Imagination Stage
Immigrant Defense Project
Immigrant Justice Corps
Immigrant Law Center of Minnesota
Immigrant Law Group PC
Immigrant Legal Resource Center
Innovation Law Lab
Interfaith Center for Worker Justice of San Diego County
Interfaith Coalition on Immigration, MN
ISAAC
Jesuit Refugee Service/USA
Jesuit Social Research Institute/Loyola University New Orleans
Jewish Voice for Peace--Portland, OR Chapter
Justice for Families
Justice Strategies
Kids in Need of Defense
Kino Border Initiative
Korean Churches for Community Development
Latin America Working Group
Latino Commission on AIDS
Lawyers' Committee for Civil Rights
Leadership Conference of Women Religious
League of United Latin American Citizens
Legal Services for Children
LOS PADRES de BLAIR
Lutheran Immigration and Refugee Service
MAAC
MALDEF
Mundo Maya Foundation
NAACP
National Asian Pacific American Bar Association (NAPABA)
National Association of Evangelicals
National Council of La Raza (NCLR)
National Education Association
National Hispanic Christian Leadership Conference
National Immigrant Justice Center
National Immigrant Solidarity Network
National Immigration Forum
National Immigration Law Center
National Immigration Project of the National Lawyers Guild 
National Juvenile Justice Network
National Latina Institute for Reproductive Health
National Network for Immigrant and Refugee Rights
National Women's Law Center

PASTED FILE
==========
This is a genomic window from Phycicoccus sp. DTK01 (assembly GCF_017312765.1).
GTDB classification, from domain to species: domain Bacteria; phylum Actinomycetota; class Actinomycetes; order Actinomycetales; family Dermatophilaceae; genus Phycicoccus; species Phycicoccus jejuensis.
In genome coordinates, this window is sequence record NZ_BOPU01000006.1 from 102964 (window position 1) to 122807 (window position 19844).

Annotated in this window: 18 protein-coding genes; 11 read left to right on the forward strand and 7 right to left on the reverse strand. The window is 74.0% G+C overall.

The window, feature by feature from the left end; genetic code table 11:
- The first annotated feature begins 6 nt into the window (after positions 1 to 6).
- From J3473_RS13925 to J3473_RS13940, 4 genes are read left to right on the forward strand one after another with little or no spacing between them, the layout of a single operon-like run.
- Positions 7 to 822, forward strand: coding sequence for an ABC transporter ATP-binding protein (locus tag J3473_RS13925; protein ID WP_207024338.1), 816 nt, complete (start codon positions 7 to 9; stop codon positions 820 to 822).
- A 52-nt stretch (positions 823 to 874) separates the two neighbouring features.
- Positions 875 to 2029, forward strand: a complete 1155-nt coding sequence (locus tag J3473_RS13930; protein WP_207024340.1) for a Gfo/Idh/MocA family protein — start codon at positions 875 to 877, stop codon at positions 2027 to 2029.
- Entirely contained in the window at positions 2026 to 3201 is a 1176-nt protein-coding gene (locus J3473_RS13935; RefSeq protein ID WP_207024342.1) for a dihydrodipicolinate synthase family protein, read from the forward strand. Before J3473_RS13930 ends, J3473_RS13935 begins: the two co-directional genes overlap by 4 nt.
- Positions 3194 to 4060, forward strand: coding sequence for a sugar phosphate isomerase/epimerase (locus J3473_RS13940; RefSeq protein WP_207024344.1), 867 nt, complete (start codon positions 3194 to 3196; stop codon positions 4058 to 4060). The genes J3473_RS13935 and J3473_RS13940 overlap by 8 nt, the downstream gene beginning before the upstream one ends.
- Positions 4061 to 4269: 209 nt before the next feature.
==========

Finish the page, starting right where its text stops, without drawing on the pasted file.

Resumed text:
Nazarene Centro de Refugio
New Mexico Pediatric Society
North County Immigration Task Force
North Georgia Immigrant Justice
Northwest Immigrant Rights Project
Ohana Partners, The Navigators
Palm Beach County Coalition for Immigrant Rights 
Pennsylvania Immigration Services Center (PIRC)
Philadelphia Southasian Collective
Polaris
Project South
Proyecto Azteca
Proyecto Juan Diego
Public Counsel
Reformed Church of Highland Park
Refugee and Immigrant Center for Education and Legal Services (RAICES) 
Resurrection Catholic Church
Safe Passage Project
San Diego Immigrant Rights Consortium
San Diego Organizing Project
San Juan Bautista School of Medicine
School Social Work Association of America
SEIU FL
The Sentencing Project
Service Employees International Union (SEIU)
Sisters of Mercy South Central Community
Sisters of Mercy West Midwest Community
The Sisters of the Mercy of the Americas, Institute Justice Team
SOA Watch
Sojourners
Southeast Asia Resource Action Center (SEARAC)
Southeast Immigrant Rights Network
Southern Border Communities Coalition
Students Organizing a Multicultural Open Society
Survivors of Torture, International
Syracuse Peace Council
Tahirih Justice Center
Taos Refugee Advocacy Collective
Texas Pediatric Society
The 270 View
The Door’s Legal Services Center
Trans Queer Pueblo
U.S. Committee for Refugees and Immigrants
Unitarian Universalist Service Committee
United Farm Workers
United We Dream
University of California San Francisco Department of Pediatrics
University of Houston Law Center Immigration Clinic
UnLocal, Inc.
Virginia Organizing
We Belong Together
WeCount!
Wilco Justice Alliance (Williamson County, TX)
Women Watch Afrika, Inc.
Women Working Together USA
Women's Refugee Commission
World Relief
Young Center for Immigrant Children's Rights at the University of Chicago
Youth Law Center

Cc: 

Jeh Johnson, Secretary, Department of Homeland Security
Sylvia Burwell, Secretary, Department of Health and Human Services
John King, Secretary, Department of Education
Cecilia Munoz, Assistant to the President and Director of the Domestic Policy Council, Executive Office of the President, White House 



Press Contact Information
Mr Christian Fuchs
christian.fuchs@jrs.net
202-629-5946